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Kalona Historical Village, a collection of museums and restored buildings spotlighting Amish and Mennonite culture, occupies a block in the heart of Kalona, 80 miles east of Pella. It consists of an 1879 rail depot, Mennonite museum, quilt galleries, one-room schoolhouse and other reminders of days gone by. The 90-minute “Amish By-Ways Tour” into the countryside sheds light on the largest Amish population west of the Mississippi.
Racks full of traditional crafts and foods produced by Amish families in the Bloomfield area, from baskets and quilts to jams and candy, greet visitors to the Amish Country Store and Southern Iowa Welcome Center in Lamoni, near the Missouri border. Also on site are a Maid-Rite Diner, an Iowa institution known for its loose meat sandwiches, and a one-room schoolhouse.
Another religious group with origins in German-speaking Europe established the Amana Colonies, a communal society that lasted until 1932. Located 30 miles north of Kalona, the tourist-friendly Amana Colonies are made up of seven closely united villages. The popular village of Amana is home to artisan shops, a winery, German restaurants and the three-building Amana Heritage Museum, which shows a video about the settlement’s history.
French Icarian Village, a living history museum under development just outside of the southwestern Iowa town of Corning, tells the story of a utopian colony established by immigrants from France in 1852. The museum can arrange a group lunch in the 1878 communal dining hall and visits to the cemetery and 1860 schoolhouse. Future plans call for vineyards, orchards and gardens along with replicas of log cabins, barns and other buildings.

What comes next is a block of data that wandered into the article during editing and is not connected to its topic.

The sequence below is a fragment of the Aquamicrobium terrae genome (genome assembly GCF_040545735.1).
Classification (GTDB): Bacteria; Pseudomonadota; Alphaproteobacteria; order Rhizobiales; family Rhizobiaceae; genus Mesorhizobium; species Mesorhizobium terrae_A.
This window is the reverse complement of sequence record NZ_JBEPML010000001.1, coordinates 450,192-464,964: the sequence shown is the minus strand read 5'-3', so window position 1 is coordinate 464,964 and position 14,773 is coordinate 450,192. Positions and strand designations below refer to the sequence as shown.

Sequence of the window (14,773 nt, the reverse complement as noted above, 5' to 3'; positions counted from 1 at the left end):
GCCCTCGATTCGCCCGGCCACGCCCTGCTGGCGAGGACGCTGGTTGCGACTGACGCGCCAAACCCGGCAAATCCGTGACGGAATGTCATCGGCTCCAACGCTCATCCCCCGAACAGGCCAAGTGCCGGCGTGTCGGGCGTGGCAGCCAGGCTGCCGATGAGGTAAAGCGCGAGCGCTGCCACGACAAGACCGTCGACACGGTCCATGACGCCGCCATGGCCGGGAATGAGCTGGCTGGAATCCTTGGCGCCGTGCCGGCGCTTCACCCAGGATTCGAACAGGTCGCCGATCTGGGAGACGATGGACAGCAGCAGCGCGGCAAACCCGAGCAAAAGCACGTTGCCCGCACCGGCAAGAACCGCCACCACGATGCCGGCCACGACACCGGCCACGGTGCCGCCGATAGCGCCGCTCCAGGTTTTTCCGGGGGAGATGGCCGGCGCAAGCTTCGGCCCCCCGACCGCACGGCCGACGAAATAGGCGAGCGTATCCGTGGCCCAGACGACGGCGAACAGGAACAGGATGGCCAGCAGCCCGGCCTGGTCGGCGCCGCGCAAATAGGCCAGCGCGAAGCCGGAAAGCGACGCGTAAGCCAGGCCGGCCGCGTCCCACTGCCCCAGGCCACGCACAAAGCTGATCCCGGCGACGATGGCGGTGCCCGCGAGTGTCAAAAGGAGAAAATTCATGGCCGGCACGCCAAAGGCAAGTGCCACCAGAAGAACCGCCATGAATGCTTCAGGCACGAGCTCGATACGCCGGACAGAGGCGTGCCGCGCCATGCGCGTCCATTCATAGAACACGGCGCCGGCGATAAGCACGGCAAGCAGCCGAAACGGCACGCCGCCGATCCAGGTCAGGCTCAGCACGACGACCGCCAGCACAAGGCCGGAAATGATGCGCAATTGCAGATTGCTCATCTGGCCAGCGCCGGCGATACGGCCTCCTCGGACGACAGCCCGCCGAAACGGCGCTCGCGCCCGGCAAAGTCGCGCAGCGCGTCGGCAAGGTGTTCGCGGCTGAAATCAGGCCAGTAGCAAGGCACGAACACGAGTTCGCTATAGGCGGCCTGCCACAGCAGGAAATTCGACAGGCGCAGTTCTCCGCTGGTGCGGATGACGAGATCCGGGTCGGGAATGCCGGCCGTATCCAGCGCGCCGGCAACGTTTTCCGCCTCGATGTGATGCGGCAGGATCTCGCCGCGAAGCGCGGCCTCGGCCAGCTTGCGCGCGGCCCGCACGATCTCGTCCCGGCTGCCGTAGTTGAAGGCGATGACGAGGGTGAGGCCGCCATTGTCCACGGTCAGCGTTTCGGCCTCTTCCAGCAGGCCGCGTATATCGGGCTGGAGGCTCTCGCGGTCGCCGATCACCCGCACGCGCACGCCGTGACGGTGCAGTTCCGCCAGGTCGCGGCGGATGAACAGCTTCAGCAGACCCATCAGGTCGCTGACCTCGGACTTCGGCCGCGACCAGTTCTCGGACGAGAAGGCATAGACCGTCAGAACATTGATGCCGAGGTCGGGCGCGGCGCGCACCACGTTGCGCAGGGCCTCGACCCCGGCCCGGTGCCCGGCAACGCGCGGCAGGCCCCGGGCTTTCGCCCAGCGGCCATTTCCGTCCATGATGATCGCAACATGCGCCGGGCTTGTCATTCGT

In the Czech Village District of Cedar Rapids, the National Czech & Slovak Museum looks at another ethnic group that arrived in Iowa from the Old World. The nation’s foremost institution for the preservation of Czech and Slovak history and culture displays folk art and costumes, glass and ceramics, military artifacts and other items. A restored house reflects the lifestyle of immigrants.
Living History Farms, an open-air museum near Des Moines, is a 500-acre showplace of rural life with interpreters in period dress recreating daily routines of early Iowans. Visit the 1700 Ioway Indian Farm, 1850 Pioneer Farm, 1875 Town of Walnut, 1900 Horse- Powered Farm and modern Exhibit Center.
Tractors played a key role in the development of the Midwest as an agricultural powerhouse, and the history of their design and manufacturing is on display at the John Deere Tractor & Engine Museum in Waterloo. The museum, which opened in late 2014 on the site of the first very first John Deere tractor factory, traces the company’s growth over time and engages guests through rare artifacts and interactive features. The gift shop has John Deere apparel, toys and collectibles.